Put aside the fact that civil suits are generally handled after the criminal suit and that those six Baltimore police officers yet to go on trial are now practically found guilty by the payoff.

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Freddie Gray’s mother, Gloria Darden, a heroin addict who cannot read, will receive $5.36 in a settlement over the loss of her son. (nbcnews.com)

Put aside the fact that when it comes to wrongful death decisions in Maryland, the payout to the Gray family is simply ridiculous. Since 2011, the city has settled more than 120 cases of alleged police brutality with just six exceeding $200,000, and none close to the Gray settlement. Even settlements in Maryland traffic deaths average just $500,000. Continue reading

Hillary Clinton favored continued enrichment by Iran

Well, well, well … today we learned that it was Hillary Clinton who opened the door to accepting a change in U.S. policy that would allow Iran to continue to produce nuclear fuel.

President Barack Obama talks with Secretary of State Hillary Rodham Clinton about his decision to send her to the Middle East while attending the U.S.-ASEAN Summit in Phnom Penh, Cambodia, Nov. 20, 2012. From left are: Ben Rhodes, Deputy National Security Advisor for Strategic Communications; Jake Sullivan, Deputy Chief of Staff to the Secretary of State; and National Security Advisor Tom Donilon. (Official White House Photo by Pete Souza) This official White House photograph is being made available only for publication by news organizations and/or for personal use printing by the subject(s) of the photograph. The photograph may not be manipulated in any way and may not be used in commercial or political materials, advertisements, emails, products, promotions that in any way suggests approval or endorsement of the President, the First Family, or the White House.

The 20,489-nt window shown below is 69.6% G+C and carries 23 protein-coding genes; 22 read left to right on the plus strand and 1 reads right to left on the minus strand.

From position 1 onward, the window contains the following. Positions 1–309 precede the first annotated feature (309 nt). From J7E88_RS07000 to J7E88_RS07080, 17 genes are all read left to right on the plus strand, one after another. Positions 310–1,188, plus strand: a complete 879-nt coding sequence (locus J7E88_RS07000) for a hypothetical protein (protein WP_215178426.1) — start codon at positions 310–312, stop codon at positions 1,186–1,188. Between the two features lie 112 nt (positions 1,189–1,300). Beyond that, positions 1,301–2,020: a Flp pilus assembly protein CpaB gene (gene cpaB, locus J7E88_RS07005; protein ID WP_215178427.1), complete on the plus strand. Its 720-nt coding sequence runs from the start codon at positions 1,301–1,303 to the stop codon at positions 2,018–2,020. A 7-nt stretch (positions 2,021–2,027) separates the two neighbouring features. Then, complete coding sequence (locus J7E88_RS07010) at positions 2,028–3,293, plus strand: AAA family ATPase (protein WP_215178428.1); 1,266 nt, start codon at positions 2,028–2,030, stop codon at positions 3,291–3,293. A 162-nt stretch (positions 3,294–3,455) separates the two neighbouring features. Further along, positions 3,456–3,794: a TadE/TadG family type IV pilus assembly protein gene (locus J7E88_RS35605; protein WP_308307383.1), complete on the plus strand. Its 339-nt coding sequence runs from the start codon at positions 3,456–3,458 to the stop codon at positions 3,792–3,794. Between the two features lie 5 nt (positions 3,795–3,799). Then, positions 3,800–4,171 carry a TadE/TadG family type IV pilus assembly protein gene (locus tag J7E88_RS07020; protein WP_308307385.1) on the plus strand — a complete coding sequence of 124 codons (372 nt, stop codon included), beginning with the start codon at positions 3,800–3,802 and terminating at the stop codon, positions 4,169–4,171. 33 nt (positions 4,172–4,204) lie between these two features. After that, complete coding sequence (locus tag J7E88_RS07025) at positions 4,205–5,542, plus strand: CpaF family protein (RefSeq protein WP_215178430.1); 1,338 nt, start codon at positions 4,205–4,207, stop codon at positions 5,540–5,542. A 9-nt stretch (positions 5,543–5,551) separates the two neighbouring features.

Hillary Clinton and her foreign policy aide Jake Sullivan photographed during a White House visit. (Official White House Photo by Pete Souza)

After an unproductive secret meeting between Clinton’s foreign policy aide Jake Sullivan and Iranian diplomats in Oman in July 2012, and in a series of meetings in Washington over the following six months, Clinton and Obama concluded that we would have to let Iran continue to enrich uranium at small levels if an agreement was to succeed.

Very interesting, since it was Clinton who, during the 2008 campaign, called Obama naïve for believing he could directly negotiate with Iran’s regime. Continue reading